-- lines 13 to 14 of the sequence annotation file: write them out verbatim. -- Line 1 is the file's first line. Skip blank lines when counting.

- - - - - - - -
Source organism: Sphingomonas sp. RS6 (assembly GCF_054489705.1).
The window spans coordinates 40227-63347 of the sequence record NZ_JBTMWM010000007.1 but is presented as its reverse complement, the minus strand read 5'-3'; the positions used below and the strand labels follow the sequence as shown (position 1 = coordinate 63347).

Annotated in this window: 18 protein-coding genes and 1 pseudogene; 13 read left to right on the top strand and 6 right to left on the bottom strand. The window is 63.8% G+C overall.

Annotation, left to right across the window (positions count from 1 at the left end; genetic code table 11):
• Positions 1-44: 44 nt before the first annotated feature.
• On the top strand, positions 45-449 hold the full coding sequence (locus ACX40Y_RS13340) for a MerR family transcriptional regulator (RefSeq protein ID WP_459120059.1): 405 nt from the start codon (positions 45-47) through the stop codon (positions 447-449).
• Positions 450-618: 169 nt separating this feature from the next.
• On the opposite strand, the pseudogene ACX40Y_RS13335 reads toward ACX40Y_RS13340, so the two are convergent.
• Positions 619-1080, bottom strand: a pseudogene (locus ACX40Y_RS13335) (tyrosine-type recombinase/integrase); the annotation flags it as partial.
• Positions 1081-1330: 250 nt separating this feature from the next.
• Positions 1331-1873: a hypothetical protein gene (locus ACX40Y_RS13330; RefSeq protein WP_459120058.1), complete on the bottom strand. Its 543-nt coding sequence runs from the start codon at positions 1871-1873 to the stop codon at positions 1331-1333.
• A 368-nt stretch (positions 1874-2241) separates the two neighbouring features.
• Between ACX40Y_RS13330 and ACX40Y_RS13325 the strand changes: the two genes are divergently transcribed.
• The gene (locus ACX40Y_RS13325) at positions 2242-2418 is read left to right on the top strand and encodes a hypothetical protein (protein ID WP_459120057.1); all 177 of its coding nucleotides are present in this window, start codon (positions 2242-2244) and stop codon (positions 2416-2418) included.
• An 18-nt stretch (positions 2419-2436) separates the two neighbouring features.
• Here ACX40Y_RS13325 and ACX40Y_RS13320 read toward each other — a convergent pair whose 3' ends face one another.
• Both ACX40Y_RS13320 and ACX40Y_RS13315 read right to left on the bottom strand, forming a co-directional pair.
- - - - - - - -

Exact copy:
• Between ACX40Y_RS13330 and ACX40Y_RS13325 the strand changes: the two genes are divergently transcribed.
• The gene (locus ACX40Y_RS13325) at positions 2242-2418 is read left to right on the top strand and encodes a hypothetical protein (protein ID WP_459120057.1); all 177 of its coding nucleotides are present in this window, start codon (positions 2242-2244) and stop codon (positions 2416-2418) included.